Now for the ‘Cheesy Champignon burger’. I was buzzed to see this on the menu.  I love cheese and having the term ‘cheesy’ and ‘champignon’ in the name was getting me more than a little excited. Finally, a burger with a good proper french cheese. A burger from McDonald's where the cheese can share the spotlight. A burger with… plastic cheese. Ronald had let himself down. Mushrooms don’t exactly pack a punch when it comes to flavour so to see them complemented by a weak cheese was frankly disappointing. Seeing as the burger was called the ‘Mushroom cheeseburger’, I thought it would allow McDonald's to be a bit adventurous and use a more powerful cheese as the focal point to this burger, such as a gruyere or even an emmental but no, it wasn’t meant to be.
For meat quality please see: ‘Standard Angus Burger’.

Rating: 5/10
- Stronger cheese.
- Fry the mushrooms with garlic or shallots.

Crispy Pork Cutlet & Fried Onions
Now pork burgers aren’t really a thing, let’s be honest. But as a concept, I don't necessarily disagree with it. It’s forward thinking and replacing the usual culprit chicken in a battered burger with pig makes sense… kind of.

Anyway, to the burger, it’s very simple with two main components: crispy onion and crispy pork, a dynamic duo which complements each other perfectly. The pork cutlet was an actual cut of pork, not like the reformed mess you find in a McMuffin (I was pleasantly surprised by this). The onions are what makes this burger though. Dainty strands of onion delicately battered and fried bring TNT to this burger (texture and taste). Deep fried onions come into the God tier of food for me and these ‘onion strings’ are excellent considering they are from McDonald's. The last part of this burger is a small smattering of slightly seasoned mayo on top, much needed in this burger containing a couple of dry components.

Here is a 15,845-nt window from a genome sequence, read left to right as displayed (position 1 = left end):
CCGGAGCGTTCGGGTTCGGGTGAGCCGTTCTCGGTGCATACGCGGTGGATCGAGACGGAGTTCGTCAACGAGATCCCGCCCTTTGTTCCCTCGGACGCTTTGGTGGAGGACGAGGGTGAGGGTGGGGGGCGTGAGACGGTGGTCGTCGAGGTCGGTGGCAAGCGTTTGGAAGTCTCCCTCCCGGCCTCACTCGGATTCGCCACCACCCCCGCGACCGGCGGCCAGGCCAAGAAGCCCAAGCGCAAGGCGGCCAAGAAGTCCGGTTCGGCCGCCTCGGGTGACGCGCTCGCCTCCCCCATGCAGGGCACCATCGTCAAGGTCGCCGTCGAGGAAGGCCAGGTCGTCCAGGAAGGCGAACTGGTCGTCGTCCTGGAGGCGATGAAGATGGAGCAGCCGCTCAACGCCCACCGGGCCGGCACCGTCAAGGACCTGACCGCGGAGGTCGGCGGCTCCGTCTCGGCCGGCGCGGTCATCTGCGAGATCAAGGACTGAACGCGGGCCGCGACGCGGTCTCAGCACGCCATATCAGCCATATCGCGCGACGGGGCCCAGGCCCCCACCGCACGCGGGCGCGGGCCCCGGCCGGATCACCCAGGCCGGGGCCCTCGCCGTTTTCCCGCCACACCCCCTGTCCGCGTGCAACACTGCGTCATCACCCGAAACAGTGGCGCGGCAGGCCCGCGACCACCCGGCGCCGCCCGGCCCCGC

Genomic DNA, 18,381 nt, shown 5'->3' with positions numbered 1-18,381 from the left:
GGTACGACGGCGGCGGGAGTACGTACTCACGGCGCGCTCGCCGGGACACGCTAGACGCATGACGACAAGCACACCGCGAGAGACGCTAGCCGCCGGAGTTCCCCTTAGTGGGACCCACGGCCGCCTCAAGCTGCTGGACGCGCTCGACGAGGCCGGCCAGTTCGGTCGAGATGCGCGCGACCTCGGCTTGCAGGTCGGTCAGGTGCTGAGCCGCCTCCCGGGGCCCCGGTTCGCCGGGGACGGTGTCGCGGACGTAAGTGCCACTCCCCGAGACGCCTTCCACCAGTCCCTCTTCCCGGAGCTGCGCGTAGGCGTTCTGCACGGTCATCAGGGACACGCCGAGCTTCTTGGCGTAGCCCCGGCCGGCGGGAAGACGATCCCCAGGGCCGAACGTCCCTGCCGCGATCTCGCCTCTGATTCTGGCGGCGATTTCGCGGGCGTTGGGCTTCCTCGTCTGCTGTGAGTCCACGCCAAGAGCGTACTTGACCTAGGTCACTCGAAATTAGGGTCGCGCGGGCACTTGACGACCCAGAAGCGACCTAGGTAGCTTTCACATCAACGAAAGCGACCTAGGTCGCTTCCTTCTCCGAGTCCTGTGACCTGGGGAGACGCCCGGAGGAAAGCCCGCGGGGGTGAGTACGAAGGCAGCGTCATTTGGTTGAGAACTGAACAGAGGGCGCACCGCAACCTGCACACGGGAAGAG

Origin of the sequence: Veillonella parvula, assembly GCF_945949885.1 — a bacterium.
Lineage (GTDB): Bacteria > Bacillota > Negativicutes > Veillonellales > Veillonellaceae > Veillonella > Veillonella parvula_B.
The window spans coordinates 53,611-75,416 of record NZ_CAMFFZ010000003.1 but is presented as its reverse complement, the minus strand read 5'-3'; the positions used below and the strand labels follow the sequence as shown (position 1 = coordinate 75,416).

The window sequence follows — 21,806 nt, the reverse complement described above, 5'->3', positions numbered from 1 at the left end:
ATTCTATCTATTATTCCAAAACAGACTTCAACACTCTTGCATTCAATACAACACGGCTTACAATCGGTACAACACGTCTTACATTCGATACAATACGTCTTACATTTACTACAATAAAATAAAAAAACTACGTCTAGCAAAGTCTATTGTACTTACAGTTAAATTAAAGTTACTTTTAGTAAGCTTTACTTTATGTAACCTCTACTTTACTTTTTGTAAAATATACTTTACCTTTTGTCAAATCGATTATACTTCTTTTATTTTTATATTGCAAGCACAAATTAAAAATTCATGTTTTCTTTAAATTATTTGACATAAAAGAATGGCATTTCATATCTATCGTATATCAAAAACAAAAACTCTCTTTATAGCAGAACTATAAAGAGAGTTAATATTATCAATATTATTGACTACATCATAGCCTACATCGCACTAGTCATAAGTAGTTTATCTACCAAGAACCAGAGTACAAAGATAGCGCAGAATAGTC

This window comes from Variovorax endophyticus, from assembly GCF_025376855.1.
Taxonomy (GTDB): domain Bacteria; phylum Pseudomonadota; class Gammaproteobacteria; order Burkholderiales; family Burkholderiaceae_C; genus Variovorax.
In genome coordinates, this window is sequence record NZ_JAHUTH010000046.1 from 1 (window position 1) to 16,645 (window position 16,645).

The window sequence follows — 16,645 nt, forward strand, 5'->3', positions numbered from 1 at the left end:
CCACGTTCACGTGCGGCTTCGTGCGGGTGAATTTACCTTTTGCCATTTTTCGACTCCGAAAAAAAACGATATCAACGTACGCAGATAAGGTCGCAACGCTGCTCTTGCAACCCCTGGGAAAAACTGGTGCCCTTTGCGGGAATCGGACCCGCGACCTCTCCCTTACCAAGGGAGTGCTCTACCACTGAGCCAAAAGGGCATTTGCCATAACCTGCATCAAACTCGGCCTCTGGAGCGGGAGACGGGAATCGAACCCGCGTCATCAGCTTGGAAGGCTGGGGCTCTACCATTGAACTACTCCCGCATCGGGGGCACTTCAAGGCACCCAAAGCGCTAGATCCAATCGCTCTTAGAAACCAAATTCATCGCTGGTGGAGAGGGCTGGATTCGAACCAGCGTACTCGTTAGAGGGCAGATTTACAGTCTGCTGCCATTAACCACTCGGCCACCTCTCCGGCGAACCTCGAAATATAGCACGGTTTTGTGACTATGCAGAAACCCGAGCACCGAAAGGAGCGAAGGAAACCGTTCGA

Rating: 7/10
- Could have caramelised the onions in apple cider vinegar to pay homage to the classic dynamic of pork and apple.
- Season the pork or the batter lightly.

So there we have it, a resounding victory for the bolognese burger! Just remember, if you're going to get on the bologenese burger bandwagon, you gotta get down and dirty with it.


  1. Ben thank you for your well-researched piece in this learned publication. As a former editor it fills my heart with pride to see such quality musings to entertain our readership.

    However I simply have to take issue with your summary of the McDonald's Angus beef (please see: 'Standard Angus Burger').

    Whilst the beef patty is much thicker as you accurately describe, I fear this thickness is due to the product being unceremoniously pumped full of water and artificially inflated. I always find my experience with one of these patties to be decidedly loose- the meat is flimsy, squidgy and damp. Like taking a bite out of a giant tapioca pearl as made famous by bubble tea.

    With that in mind I really feel that I cannot recommend this thicker patty to our readers, at least without sufficient 'extras' such as the bolognaise option or last year's masterful Tabasco Burger (gone but never forgotten).

    Once again thank you for this contribution but I feel I had to make my feelings known on this important subject to provide balance to our readers.